GDPR seems to be a hot topic on everyone’s lips, and with good reason…

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It’s not often that a single piece of legislation can be said to truly affect all businesses but the implementation of the General Data Protection Regulation is one case in point.

GDPR provides a legal framework for keeping everyone’s personal data safe by requiring businesses to have robust processes in place for handling and storing personal information. It’s also designed to protect us as individuals from being contacted by organisations unless they have a legitimate reason to do so.

While you’ll have heard of the Data Protection Act and understand the need to be careful with data, GDPR covers a wider scope including broader definitions of ‘personal data’, the information to be given to individuals, strict timeframes for reporting issues to the ICO and the need for some businesses to appoint data protection officers.

There has also been a lot of talk in national media regarding the right to be forgotten, although requests can be refused if there is a business need for the information in question. In some cases, data may instead need to be anonymised rather than completely removed if, for example, it relates to a financial transaction where accounts would need to be retained.

Businesses will also be subject to tougher penalties for non-compliance which, in some cases, could reach €20 million or more, so understanding your obligations from 25 May 2018 is vital.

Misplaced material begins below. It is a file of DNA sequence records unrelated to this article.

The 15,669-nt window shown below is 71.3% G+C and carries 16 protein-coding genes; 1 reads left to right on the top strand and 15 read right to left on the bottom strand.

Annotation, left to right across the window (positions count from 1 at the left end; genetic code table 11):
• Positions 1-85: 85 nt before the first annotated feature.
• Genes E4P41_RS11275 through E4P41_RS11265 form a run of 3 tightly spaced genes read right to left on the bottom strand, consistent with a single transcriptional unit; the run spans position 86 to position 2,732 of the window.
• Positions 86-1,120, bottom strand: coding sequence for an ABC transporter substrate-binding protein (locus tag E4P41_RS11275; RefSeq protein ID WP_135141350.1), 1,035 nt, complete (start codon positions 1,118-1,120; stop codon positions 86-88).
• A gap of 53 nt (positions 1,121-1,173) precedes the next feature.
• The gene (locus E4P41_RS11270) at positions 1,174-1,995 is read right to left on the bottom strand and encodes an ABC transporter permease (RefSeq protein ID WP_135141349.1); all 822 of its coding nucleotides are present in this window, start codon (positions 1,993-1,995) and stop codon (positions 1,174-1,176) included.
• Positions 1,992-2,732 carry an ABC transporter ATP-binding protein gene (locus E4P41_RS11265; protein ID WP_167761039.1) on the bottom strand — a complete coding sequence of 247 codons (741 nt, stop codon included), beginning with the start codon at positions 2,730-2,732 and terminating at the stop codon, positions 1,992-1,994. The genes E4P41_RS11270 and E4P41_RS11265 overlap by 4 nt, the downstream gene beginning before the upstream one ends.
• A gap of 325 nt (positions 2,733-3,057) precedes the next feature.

Some industries, will be more affected than others – however, anyone holding data in a business capacity in any form will need to make sure that they comply.

Data is often held and used by different parts of an organisation so it’s important to get all relevant teams across your business involved in discussions and make sure that you are clear on your obligations and your approach.

Essential things to consider now (if you haven’t already)

  • Carry out a data audit
  • Check if your Privacy Policy is up to date
  • Check how you currently get consent to hold data (and whether you need consent at all)
  • Make sure that your business contracts are in order, both with your clients/customers and with third party suppliers who may need to process data to perform their role

There is still time but the sooner you start the process the better. Cleaning your current data will be much easier without the pressure of a looming legal deadline.

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